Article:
Round-up: Google acquisition rumors, Apple 3G iPhone coming

mid.jpgIntel bullish on mobile Internet handhelds: The world’s biggest chip maker said more than 25 companies have signed up to use its low-power Atom microprocessors in upcoming “mobile Internet devices” (MIDs). The new category of wireless broadband-enabled devices will combine the features of Internet-enabled computers and navigation units in a handheld, with the first devices appearing in late May and early June in China, South Korea, and Japan. The chips consume anywhere from 0.65 watt to 2 watts. That means they could be serious challenges to low-power processors from Arm Holdings, which has a virtual lock on processors for mobile devices and cell phones, making the so-called MIDs Intel’s Trojan Horse for an assault on the mobile device chip market.

iphone.jpgThe latest iPhone rumors: AT&T’s CEO dropped a hint once again that Apple will launch a 3G version of its iPhone on AT&T’s network within months. His second mention, it was enough to set off an argument among analysts about whether the signs of an imminent 3G iPhone introduction are iPhone shortages at Apple stores. Apple, meanwhile, passed Wal-Mart as the No. 1 music retailer in the U.S.

expedia.jpgGoogle acquisition rumors multiplied in the past 24 hours as word spread that it was going to buy travel site Expedia. Susquehanna Financial Group’s market intelligence team started the rumor. The consensus currently seems to be that it’s bogus, but we’re not completely ready to rule it out. Travel is a major vertical that Google hasn’t moved into yet, and back in 2005, there was some talk about Google starting up a travel site of its own that would tie into Google Maps and Google Earth. Travel e-commerce blogger Alex Bainbridge posted that Google had a high-level executive dedicated to working with Expedia from 2003-2007, and that Google may have developed Expedia’s search marketing program. Separately, TechCrunch reported that Google might buy the Skype phone service from eBay. Word is that eBay has been shopping Skype for months.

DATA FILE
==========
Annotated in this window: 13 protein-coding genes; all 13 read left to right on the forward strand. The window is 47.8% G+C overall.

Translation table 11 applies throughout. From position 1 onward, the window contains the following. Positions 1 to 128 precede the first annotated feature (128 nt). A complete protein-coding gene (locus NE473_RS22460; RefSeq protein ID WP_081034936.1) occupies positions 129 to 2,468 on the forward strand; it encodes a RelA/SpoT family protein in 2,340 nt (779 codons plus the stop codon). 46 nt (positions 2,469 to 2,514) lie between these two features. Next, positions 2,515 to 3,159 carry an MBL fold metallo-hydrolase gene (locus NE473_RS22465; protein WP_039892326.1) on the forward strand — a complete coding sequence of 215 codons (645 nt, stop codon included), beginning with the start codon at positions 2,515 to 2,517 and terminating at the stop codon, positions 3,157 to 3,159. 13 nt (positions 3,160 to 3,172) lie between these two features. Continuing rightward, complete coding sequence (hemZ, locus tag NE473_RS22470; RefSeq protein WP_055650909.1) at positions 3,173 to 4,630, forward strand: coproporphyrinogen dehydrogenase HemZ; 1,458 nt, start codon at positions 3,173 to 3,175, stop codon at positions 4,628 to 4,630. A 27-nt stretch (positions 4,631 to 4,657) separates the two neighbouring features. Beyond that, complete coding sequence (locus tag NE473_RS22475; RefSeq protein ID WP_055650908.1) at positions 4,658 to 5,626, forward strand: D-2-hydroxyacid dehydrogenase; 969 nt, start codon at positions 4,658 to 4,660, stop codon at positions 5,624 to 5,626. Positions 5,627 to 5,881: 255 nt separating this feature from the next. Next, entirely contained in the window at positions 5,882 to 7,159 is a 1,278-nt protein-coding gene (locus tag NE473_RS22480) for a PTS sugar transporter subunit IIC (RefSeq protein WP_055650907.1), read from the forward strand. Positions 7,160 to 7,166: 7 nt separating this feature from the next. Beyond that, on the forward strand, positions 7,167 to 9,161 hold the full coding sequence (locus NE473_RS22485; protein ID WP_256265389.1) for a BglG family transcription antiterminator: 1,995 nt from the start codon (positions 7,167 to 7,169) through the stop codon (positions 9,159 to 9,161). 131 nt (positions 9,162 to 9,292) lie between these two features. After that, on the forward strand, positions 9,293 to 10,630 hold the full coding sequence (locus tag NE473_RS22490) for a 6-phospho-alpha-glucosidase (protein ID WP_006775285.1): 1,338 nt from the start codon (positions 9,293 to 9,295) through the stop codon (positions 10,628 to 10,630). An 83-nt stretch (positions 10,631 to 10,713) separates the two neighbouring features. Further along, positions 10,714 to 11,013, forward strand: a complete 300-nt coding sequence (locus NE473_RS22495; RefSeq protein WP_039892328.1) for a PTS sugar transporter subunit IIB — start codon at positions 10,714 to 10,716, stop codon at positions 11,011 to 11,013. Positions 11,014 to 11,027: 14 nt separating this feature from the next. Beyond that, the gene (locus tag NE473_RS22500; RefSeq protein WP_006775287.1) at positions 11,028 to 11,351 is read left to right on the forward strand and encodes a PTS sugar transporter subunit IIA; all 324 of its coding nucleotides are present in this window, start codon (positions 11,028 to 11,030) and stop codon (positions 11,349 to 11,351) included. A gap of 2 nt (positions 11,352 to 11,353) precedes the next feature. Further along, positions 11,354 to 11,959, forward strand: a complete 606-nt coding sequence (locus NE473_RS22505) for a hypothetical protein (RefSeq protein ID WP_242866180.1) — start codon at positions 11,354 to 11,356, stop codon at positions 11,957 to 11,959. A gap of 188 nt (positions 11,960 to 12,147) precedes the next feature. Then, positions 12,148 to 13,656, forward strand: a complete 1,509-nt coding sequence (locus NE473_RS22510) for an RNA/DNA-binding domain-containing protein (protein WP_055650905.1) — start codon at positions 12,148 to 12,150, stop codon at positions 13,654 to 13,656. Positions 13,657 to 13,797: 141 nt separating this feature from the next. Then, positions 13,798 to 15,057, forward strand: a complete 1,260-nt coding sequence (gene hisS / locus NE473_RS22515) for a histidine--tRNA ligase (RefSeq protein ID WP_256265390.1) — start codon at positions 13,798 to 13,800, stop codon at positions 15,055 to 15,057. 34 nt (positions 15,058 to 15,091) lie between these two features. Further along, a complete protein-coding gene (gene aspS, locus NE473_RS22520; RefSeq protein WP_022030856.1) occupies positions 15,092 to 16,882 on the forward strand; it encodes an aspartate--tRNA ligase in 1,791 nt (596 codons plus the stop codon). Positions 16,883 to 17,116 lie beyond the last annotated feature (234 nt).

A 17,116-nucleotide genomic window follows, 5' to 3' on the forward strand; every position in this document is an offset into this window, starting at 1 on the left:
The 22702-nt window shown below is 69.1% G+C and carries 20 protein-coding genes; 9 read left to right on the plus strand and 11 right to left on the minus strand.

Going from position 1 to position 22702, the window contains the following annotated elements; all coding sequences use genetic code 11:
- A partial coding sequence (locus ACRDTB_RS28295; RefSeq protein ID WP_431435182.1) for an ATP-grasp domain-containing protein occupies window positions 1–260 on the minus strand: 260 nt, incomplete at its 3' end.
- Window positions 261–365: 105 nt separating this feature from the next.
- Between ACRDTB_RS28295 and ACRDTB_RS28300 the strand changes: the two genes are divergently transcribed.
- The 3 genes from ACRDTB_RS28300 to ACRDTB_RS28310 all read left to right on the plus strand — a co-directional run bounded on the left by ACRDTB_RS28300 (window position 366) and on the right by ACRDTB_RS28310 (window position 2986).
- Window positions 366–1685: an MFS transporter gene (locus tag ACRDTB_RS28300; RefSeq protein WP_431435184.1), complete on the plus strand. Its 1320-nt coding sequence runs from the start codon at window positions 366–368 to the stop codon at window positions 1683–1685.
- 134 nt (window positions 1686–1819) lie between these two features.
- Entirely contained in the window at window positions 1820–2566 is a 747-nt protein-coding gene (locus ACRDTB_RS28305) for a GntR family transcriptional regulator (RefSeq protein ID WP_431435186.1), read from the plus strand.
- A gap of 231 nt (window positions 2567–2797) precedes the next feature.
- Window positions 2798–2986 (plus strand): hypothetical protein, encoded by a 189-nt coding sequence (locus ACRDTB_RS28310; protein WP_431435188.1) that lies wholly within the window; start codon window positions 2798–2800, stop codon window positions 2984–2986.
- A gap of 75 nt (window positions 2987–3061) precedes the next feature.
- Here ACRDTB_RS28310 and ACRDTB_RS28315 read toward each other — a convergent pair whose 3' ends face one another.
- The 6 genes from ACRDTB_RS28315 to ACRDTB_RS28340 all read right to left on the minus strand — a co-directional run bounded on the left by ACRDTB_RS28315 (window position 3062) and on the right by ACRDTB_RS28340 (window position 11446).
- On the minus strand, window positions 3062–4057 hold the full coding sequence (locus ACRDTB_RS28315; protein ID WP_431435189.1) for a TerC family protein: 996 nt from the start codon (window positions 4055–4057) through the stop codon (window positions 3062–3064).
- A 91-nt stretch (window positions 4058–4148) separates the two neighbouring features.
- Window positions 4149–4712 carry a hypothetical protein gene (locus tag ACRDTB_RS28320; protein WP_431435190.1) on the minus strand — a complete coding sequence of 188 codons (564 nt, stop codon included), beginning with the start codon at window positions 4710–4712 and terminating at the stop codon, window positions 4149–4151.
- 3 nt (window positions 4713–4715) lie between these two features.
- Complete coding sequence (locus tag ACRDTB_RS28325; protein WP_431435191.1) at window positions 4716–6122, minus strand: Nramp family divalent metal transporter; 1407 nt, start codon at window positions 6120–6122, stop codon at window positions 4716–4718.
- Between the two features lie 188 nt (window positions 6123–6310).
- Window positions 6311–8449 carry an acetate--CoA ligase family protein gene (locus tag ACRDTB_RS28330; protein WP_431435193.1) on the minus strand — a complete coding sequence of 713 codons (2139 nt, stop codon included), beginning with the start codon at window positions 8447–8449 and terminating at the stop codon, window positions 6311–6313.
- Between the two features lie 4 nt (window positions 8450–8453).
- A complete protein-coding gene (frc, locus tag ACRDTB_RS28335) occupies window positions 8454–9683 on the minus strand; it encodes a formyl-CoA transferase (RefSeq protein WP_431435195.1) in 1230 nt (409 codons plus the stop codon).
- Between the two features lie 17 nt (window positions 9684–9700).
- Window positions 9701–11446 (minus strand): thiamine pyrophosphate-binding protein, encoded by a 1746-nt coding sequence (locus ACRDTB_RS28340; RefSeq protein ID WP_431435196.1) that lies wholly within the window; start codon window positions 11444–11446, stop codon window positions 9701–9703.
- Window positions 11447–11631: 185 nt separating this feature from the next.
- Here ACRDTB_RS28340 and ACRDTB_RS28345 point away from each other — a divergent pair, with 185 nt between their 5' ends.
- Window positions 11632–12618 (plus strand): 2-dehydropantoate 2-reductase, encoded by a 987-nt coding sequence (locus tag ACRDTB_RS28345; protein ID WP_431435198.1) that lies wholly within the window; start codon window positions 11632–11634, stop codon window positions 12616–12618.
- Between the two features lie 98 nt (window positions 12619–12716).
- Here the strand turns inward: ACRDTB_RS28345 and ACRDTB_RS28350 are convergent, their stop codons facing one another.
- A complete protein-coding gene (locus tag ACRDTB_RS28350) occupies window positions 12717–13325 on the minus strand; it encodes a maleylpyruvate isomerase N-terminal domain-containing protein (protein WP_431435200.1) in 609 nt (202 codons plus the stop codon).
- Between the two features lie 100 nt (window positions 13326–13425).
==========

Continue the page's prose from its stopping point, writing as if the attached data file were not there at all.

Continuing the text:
comcast.jpgBlazing broadband. How fast do you want your Internet access to be? Comcast has begun offering 50 megabits a second to some lucky people in the Midwest. That’s like a dirt road to South Koreans. But here in the U.S., it’s the Autobahn (and it only costs $149.99 a month). Sometimes I wish I lived in Hudson, Wisc.

bestbuy.jpgBest Buy beat expectations but saw a slight dip in its profits. The company earned $737 million in the March fiscal quarter. The electronics retailer’s earnings and its guidance for the fiscal year ahead were ahead of expectations. TV sales are expected to grow. But you can expect everyone will be watching closely to see if consumers get skittish about buying big-ticket items as a recession looms.

Games uber alles. Market researcher NPD Group reported that about 72 percent of Americans played some kind of video game in 2007, up from 64 percent of the population in 2006. Does this mean non-gamer dinosaurs are rapidly dying off? Of these, more than half say they play online games. The PC is the most common platform, with 90 percent of online gamers using it. Half of Xbox 360 game console owners use it to go online.

ds3.jpgGet ready to rumble. Sony said that it would launch a new controller for the PlayStation 3 with “rumble” technology built into it. Sony caught flack for not including the force-feedback technology in its latest game console controllers, but the company was still smarting from a settlement where it agreed to pay Immersion in a patent case. The new DualShock 3 controllers have motion-control in them and Sony will stop selling its Sixaxis controllers, which come without the rumble feature, once supplies run out.